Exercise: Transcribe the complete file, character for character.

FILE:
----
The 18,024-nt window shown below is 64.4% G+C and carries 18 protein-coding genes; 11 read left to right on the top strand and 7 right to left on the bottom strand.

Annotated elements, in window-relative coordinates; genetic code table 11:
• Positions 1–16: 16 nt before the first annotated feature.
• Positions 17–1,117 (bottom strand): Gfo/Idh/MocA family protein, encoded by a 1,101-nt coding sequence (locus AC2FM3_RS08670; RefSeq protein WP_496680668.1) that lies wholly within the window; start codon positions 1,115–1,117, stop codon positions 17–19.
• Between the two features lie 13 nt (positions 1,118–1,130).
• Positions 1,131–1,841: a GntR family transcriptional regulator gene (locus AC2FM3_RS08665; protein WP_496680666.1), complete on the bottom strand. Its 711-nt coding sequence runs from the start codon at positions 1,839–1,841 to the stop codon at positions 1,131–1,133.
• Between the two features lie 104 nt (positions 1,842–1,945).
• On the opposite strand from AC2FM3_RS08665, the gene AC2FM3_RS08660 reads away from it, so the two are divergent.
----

The 18,024-nt window shown below is 64.4% G+C and carries 18 protein-coding genes; 11 read left to right on the top strand and 7 right to left on the bottom strand.

Annotated elements, in window-relative coordinates; genetic code table 11:
• Positions 1–16: 16 nt before the first annotated feature.
• Positions 17–1,117 (bottom strand): Gfo/Idh/MocA family protein, encoded by a 1,101-nt coding sequence (locus AC2FM3_RS08670; RefSeq protein WP_496680668.1) that lies wholly within the window; start codon positions 1,115–1,117, stop codon positions 17–19.
• Between the two features lie 13 nt (positions 1,118–1,130).
• Positions 1,131–1,841: a GntR family transcriptional regulator gene (locus AC2FM3_RS08665; protein WP_496680666.1), complete on the bottom strand. Its 711-nt coding sequence runs from the start codon at positions 1,839–1,841 to the stop codon at positions 1,131–1,133.
• Between the two features lie 104 nt (positions 1,842–1,945).
• On the opposite strand from AC2FM3_RS08665, the gene AC2FM3_RS08660 reads away from it, so the two are divergent.